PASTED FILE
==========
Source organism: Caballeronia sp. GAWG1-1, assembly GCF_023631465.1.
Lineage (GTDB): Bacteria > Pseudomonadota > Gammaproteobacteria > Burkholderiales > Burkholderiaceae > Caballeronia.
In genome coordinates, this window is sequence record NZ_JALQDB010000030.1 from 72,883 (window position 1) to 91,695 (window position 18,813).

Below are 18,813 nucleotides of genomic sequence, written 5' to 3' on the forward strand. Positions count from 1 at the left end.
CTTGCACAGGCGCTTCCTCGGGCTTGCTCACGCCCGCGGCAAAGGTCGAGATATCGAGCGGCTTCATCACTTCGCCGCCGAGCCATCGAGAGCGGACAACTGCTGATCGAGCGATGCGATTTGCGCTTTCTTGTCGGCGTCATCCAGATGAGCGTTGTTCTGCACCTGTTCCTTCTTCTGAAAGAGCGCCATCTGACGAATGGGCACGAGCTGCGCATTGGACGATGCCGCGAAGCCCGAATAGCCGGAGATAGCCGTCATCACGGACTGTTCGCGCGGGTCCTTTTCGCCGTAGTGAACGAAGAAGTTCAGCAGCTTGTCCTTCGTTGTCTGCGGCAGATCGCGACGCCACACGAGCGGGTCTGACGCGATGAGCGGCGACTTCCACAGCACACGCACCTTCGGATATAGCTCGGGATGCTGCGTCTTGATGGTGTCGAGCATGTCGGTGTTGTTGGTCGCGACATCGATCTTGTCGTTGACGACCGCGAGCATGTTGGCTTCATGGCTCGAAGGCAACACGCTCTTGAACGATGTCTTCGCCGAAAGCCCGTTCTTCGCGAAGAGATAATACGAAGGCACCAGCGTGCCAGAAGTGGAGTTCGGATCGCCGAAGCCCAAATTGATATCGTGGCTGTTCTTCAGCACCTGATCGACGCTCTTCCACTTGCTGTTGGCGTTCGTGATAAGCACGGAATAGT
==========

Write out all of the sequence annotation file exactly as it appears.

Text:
Source organism: Caballeronia sp. GAWG1-1, assembly GCF_023631465.1.
Lineage (GTDB): Bacteria > Pseudomonadota > Gammaproteobacteria > Burkholderiales > Burkholderiaceae > Caballeronia.
In genome coordinates, this window is sequence record NZ_JALQDB010000030.1 from 72,883 (window position 1) to 91,695 (window position 18,813).

Below are 18,813 nucleotides of genomic sequence, written 5' to 3' on the forward strand. Positions count from 1 at the left end.
CTTGCACAGGCGCTTCCTCGGGCTTGCTCACGCCCGCGGCAAAGGTCGAGATATCGAGCGGCTTCATCACTTCGCCGCCGAGCCATCGAGAGCGGACAACTGCTGATCGAGCGATGCGATTTGCGCTTTCTTGTCGGCGTCATCCAGATGAGCGTTGTTCTGCACCTGTTCCTTCTTCTGAAAGAGCGCCATCTGACGAATGGGCACGAGCTGCGCATTGGACGATGCCGCGAAGCCCGAATAGCCGGAGATAGCCGTCATCACGGACTGTTCGCGCGGGTCCTTTTCGCCGTAGTGAACGAAGAAGTTCAGCAGCTTGTCCTTCGTTGTCTGCGGCAGATCGCGACGCCACACGAGCGGGTCTGACGCGATGAGCGGCGACTTCCACAGCACACGCACCTTCGGATATAGCTCGGGATGCTGCGTCTTGATGGTGTCGAGCATGTCGGTGTTGTTGGTCGCGACATCGATCTTGTCGTTGACGACCGCGAGCATGTTGGCTTCATGGCTCGAAGGCAACACGCTCTTGAACGATGTCTTCGCCGAAAGCCCGTTCTTCGCGAAGAGATAATACGAAGGCACCAGCGTGCCAGAAGTGGAGTTCGGATCGCCGAAGCCCAAATTGATATCGTGGCTGTTCTTCAGCACCTGATCGACGCTCTTCCACTTGCTGTTGGCGTTCGTGATAAGCACGGAATAGT